Carrying a photocopy of your passport, KITAS or KITAP in Indonesia may no longer be good enough if you don’t want to be treated like a criminal by overzealous Immigration officers.
It’s just after 9pm on a Tuesday night. Two teams of Immigration and military officers, most of them dressed in plainclothes, descend on Jakarta’s backpacker strip, Jalan Jaksa. They are seeking foreigners not carrying passports or residency permits. Numerous TV crews have been brought along to film the raid.
Officers begin entering the street’s cheap cafes and bars, demanding to see original documents. The TV crews get some action when an American male without his passport shouts “What the f— is this?” as he is roughly dragged away by four officers.
When the bewildered man cries out for his brother to come, a diminutive but aggressive uniformed Immigration officer named Haristyo Utomo leaps forward and wraps his arms around the American’s neck, pulling his head backward. Another officer yells: “Shut up! Shut up! Stop shouting!”
There’s more action when a burly Nigerian attempts to run away, but is caught by the officers. When an officer takes his wallet, he protests, only to be put in a stranglehold by Haristyo Utomo and pulled to the ground. Fired up on adrenaline, Haristyo maintains his hold and screams: “You want fighting me? Huh? Huh? You want fighting me?”
The Nigerian responds: “No, no. I no fighting.” He is then handcuffed by officers led by Central Jakarta Immigration Office’s head of Immigration Control, Vodka Yosa Anggara, who later proudly chats with reporters.
Media coverage of the Jaksa raid was incompetent at best and racist at worst. “Several foreign citizens went on a drunken rampage when Immigration officials raided Jalan Jaksa,” claimed RTV. The Kompas daily reported that the American had to be restrained to prevent him from escaping – even though he wasn’t trying to escape. Other reports asserted that illegal foreigners were drunk and out of control.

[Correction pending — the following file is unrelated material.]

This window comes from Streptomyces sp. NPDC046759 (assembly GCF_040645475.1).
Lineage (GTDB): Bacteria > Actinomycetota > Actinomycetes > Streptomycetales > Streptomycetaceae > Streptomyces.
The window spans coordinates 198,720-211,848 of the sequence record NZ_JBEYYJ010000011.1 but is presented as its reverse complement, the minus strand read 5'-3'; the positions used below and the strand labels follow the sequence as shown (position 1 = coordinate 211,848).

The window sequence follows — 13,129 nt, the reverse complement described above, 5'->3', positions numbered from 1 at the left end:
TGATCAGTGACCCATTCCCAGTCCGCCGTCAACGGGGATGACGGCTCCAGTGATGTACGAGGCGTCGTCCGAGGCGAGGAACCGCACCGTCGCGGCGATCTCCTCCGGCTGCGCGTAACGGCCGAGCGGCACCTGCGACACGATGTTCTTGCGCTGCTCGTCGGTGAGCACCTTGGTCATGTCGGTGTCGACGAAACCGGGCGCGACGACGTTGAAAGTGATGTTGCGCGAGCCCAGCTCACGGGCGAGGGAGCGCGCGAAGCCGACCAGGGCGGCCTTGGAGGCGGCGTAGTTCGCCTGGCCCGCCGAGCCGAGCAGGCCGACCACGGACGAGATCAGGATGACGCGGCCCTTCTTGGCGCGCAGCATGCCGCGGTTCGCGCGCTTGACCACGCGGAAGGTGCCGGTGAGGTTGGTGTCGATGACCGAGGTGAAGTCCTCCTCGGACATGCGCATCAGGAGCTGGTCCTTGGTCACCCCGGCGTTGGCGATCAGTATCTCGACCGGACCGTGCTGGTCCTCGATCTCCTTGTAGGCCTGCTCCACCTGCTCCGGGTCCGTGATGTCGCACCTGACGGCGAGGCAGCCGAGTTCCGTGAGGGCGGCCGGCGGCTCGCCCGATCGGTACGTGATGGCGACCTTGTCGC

The Jakarta portal of trendy online news network Coconuts.co claimed the Nigerian “resisted and tried to escape the whole time”. Coconuts erroneously quoted Kompas as saying the Nigerian yelled “You want to fight me?” when officers tried to handcuff him. Not true. The Kompas report correctly stated it was the official who was asking for a fight.
The foreigners apprehended on Jaksa had just been enjoying beers with friends. Ironically, the pugnacious Haristyo, in his profile on online dating network Badoo, lists his interests as “beer with friends” and “freedom”.
An Australian working as a consultant in Jakarta reacted to the May 5 raid by saying: “I always carry a photocopy of my passport to avoid this kind of thing.” Many expatriates feel the same way: a photocopy will keep them out of trouble.
The fact is, some of those detained during the raid were carrying copies of their passports. John (not his real name), a British retiree in his 60s, was with some friends at a Jaksa bar when the raid occurred.